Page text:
MindMeister’s public mind map library holds close to 400.000 maps, with dozens of new creations added daily. Popular public maps often rank highly in Google search results and get millions of views from all over the globe—reason enough to reimagine our library’s structure, vastly improve its search and filter options, and give it a new face befitting of 2017!
The all-new public map library boosts a fresh and clean UI that’s easier to navigate and uses a YouTube-similar layout that promotes commenting, liking and sharing. While these features already existed in the old library, they are now much more prominent, transforming the formerly passive viewing of maps into an interactive community experience.
Let’s take a closer look at the new library, starting with the main page:
As before, the main page shows featured maps, each one hand-selected by the MindMeister team. We keep an eye on what’s trending and monitor Twitter, always on the lookout for creative, beautiful, and – most importantly – useful public maps shared by users.
What’s new is that the featured maps are now divided by categories, so you can now see the top maps for each category at a glance. Click on the Show All link ( 3 ) next to any of the category names to show all public maps contained in this category.
At the top right ( 2 ), you’ll find the search bar where you can search for maps by keyword. Note that the keyword search can also be combined with filters.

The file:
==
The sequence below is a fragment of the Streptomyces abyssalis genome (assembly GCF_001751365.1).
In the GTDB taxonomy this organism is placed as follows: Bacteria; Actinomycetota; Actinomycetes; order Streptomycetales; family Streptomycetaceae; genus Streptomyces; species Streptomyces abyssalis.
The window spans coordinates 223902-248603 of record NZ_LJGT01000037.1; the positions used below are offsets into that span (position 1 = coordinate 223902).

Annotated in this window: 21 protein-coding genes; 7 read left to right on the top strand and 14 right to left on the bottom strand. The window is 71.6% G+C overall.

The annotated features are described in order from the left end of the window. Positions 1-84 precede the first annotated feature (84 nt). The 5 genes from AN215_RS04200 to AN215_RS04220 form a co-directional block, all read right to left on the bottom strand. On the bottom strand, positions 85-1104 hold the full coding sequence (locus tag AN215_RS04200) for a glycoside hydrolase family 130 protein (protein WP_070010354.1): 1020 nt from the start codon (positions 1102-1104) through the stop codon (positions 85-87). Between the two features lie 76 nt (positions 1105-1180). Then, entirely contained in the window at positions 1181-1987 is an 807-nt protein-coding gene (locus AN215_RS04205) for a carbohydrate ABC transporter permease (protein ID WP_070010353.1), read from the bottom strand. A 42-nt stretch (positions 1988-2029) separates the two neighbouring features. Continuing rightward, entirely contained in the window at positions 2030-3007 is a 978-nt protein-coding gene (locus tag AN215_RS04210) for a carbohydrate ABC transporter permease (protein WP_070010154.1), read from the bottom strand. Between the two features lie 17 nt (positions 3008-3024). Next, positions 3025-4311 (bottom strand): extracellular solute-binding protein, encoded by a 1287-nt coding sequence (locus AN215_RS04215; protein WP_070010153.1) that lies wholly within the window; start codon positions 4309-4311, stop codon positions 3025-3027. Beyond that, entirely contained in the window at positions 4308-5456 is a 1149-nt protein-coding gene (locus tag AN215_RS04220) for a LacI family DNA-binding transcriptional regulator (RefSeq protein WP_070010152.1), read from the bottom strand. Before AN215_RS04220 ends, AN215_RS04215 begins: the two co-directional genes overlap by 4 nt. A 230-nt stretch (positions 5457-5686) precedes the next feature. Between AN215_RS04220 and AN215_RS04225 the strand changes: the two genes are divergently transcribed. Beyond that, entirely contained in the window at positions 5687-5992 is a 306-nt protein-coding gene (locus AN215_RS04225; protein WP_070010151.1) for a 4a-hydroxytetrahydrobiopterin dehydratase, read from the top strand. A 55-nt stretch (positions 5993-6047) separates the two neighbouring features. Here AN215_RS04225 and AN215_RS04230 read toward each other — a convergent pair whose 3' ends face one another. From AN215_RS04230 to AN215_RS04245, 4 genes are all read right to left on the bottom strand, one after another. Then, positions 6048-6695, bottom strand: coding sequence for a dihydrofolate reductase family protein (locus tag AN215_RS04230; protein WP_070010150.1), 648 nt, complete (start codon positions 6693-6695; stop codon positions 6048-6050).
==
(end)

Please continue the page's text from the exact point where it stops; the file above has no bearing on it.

The filter options are located at the top left ( 1 ). Click on the dropdown menu to add filters for language (from Abkhazian to Zulu), category (business, education, events…), and type (slideshow, wiki map).
Now for the best part:
Clicking on a map thumbnail now opens the map in a separate map view that offers space for lively comment discussions ( 2 ). Commenting is done via a Disqus plugin, which means that anybody with a Disqus account can get involved, not just MindMeister users.
Above the comment area you’ll find the like button ( 1 ), and in the bottom left corner of the video we’ve added social sharing buttons for Google+, Twitter and Facebook, as well as a convenient email share option ( 4 ).
Based on the map you’re currently viewing, you’ll also see a number of Recommended Maps ( 5 ) you might find interesting.
The mind map itself can of course be viewed right there on the page, and as always, you can zoom in and out, open and close branches, drag the map into a new position, view attached notes, links, videos and more.
Click on the button in the top right ( 3 ) to view the map in fullscreen mode and to get to the Clone / Export / Embed button, located in the bottom bar ( 6 ).